- Map of Gaza fishing limits, "security zones".
- Israel allows the PNA to execute some functions in the Palestinian territories, depending on the area classification. It maintains minimal interference (retaining control of borders: air, sea beyond internal waters,[ax] land) in the Gaza Strip (its interior and Egypt portion of the land border are under Hamas control), and varying degrees of interference elsewhere. See also Israeli-occupied territories.
- "HONG KONG HARBOR IN HANDS OF BRITISH; Fleet Speeds Reoccupation-- Wedemeyer Sees U.S. Men Out of China by Spring". New York Times. Associated Press. 1945-08-31. Retrieved 2017-05-29.
- King, Joan Wucher (1989) [First published 1984]. Historical Dictionary of Egypt. Books of Lasting Value. American University in Cairo Press. pp. 259–260. ISBN 978-977-424-213-7.
- Israel's control of the airspace and the territorial waters of the Gaza Strip.
- Israel's Disengagement Plan: Renewing the Peace Process: "Israel will guard the perimeter of the Gaza Strip, continue to control Gaza air space, and continue to patrol the sea off the Gaza coast. ... Israel will continue to maintain its essential military presence to prevent arms smuggling along the border between the Gaza Strip and Egypt (Philadelphi Route), until the security situation and cooperation with Egypt permit an alternative security arrangement."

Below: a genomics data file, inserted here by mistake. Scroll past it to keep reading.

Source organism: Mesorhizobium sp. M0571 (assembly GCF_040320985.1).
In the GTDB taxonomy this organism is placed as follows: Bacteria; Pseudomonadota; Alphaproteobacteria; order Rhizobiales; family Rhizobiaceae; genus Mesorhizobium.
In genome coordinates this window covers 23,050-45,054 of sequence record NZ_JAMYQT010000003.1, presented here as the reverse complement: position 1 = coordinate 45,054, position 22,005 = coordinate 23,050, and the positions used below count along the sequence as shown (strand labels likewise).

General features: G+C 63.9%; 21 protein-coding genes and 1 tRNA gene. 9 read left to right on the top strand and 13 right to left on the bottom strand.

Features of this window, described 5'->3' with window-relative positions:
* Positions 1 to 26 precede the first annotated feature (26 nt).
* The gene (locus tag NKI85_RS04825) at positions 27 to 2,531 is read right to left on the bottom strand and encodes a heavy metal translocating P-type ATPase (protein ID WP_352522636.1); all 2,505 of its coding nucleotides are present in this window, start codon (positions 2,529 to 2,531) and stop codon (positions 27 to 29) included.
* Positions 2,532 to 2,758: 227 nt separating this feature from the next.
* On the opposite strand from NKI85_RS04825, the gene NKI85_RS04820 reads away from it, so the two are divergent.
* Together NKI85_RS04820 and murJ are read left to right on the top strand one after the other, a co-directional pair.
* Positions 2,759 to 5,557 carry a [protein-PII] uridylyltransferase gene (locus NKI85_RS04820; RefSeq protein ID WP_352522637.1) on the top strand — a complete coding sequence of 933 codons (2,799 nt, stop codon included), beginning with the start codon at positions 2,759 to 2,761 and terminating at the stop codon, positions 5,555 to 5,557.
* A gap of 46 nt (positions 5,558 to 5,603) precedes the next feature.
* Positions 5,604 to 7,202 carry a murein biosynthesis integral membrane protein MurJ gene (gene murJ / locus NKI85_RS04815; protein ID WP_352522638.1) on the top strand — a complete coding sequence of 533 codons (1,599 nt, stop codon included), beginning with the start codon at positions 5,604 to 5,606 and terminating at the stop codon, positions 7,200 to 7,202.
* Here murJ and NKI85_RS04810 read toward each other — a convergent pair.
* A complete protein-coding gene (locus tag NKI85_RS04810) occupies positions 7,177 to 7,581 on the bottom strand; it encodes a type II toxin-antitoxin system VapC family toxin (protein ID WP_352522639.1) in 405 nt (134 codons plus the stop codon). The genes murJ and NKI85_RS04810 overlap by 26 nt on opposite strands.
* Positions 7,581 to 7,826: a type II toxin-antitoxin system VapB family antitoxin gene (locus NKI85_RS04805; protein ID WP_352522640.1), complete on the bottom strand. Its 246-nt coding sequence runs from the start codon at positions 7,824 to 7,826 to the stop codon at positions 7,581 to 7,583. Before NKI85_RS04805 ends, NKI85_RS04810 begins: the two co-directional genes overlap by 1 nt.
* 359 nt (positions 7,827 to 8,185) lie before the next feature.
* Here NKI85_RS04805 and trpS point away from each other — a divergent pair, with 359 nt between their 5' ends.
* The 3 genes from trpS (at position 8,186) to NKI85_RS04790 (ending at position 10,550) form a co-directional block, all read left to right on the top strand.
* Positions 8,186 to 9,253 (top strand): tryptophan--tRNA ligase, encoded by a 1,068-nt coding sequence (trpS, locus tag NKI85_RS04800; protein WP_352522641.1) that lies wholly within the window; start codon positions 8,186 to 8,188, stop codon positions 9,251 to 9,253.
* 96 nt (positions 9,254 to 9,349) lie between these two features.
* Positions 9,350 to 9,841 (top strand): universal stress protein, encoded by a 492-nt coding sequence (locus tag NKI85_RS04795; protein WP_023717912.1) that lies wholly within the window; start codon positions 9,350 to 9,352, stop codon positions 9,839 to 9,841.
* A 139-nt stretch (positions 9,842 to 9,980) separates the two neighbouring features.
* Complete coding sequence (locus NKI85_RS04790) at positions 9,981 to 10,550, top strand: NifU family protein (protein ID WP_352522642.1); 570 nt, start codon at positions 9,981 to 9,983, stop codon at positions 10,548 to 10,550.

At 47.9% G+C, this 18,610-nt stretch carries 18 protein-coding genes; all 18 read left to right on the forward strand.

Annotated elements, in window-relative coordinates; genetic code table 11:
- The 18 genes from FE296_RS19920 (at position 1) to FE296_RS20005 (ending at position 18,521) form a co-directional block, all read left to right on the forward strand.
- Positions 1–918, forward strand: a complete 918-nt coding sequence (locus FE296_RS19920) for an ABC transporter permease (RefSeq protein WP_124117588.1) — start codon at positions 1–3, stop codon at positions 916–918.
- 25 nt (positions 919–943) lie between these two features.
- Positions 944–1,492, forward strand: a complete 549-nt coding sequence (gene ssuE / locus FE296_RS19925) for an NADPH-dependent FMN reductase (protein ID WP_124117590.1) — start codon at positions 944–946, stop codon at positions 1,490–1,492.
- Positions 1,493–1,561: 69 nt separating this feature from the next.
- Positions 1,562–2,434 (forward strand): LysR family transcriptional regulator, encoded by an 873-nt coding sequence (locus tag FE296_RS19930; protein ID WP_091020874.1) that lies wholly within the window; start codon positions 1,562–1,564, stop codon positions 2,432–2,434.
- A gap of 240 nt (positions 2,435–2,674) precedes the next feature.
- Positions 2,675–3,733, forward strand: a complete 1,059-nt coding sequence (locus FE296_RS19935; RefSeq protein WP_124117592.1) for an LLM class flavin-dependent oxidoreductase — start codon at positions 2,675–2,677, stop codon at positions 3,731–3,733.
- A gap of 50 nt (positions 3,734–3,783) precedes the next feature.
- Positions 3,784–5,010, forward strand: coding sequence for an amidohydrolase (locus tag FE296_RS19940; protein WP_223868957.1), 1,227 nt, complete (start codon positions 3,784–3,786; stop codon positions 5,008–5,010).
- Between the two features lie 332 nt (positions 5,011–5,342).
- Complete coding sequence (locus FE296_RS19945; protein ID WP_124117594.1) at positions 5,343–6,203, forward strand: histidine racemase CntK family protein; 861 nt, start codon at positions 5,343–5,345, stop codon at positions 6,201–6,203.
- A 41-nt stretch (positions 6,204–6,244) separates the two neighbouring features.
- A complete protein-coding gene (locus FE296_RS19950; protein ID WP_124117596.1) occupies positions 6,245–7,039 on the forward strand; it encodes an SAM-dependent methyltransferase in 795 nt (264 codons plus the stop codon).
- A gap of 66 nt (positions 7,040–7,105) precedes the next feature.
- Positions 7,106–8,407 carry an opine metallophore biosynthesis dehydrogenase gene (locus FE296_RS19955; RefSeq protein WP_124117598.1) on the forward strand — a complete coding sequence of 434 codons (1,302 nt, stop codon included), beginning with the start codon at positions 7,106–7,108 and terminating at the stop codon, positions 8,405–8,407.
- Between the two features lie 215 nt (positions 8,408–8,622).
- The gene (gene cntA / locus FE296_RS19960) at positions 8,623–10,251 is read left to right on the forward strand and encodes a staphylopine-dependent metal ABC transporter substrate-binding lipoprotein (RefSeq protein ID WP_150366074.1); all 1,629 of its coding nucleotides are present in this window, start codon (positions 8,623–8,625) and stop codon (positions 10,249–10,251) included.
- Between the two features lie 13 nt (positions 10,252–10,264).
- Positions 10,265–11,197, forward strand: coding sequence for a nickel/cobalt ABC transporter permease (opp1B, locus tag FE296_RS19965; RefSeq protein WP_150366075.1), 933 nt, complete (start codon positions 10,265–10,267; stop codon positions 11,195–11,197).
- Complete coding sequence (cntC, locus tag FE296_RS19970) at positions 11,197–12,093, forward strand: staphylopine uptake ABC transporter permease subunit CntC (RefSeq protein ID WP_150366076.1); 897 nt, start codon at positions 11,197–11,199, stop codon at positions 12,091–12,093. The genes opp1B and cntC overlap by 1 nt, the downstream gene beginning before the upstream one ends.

- "Israel: 'Disengagement' Will Not End Gaza Occupation". Human Rights Watch. 29 October 2004. Retrieved 16 July 2010.
- Gold, Dore; Institute for Contemporary Affairs (26 August 2005). "Legal Acrobatics: The Palestinian Claim that Gaza Is Still 'Occupied' Even After Israel Withdraws". Jerusalem Issue Brief. Jerusalem Center for Public Affairs. 5 (3). Retrieved 16 July 2010.CS1 maint: Multiple names: authors list (link)
- Bell, Abraham (28 January 2008). "International Law and Gaza: The Assault on Israel's Right to Self-Defense". Jerusalem Issue Brief. Jerusalem Center for Public Affairs. 7 (29). Retrieved 16 July 2010.
- Transcript (22 January 2008). "Address by FM Livni to the 8th Herzliya Conference". Israeli Ministry of Foreign Affairs. Retrieved 26 September 2011.
- Salih, Zak M. (17 November 2005). "Panelists Disagree Over Gaza's Occupation Status". University of Virginia School of Law. Retrieved 26 September 2011.
- Panikkar, K. M. (1953). Asia and Western dominance, 1498-1945, by K.M. Panikkar. London: G. Allen and Unwin.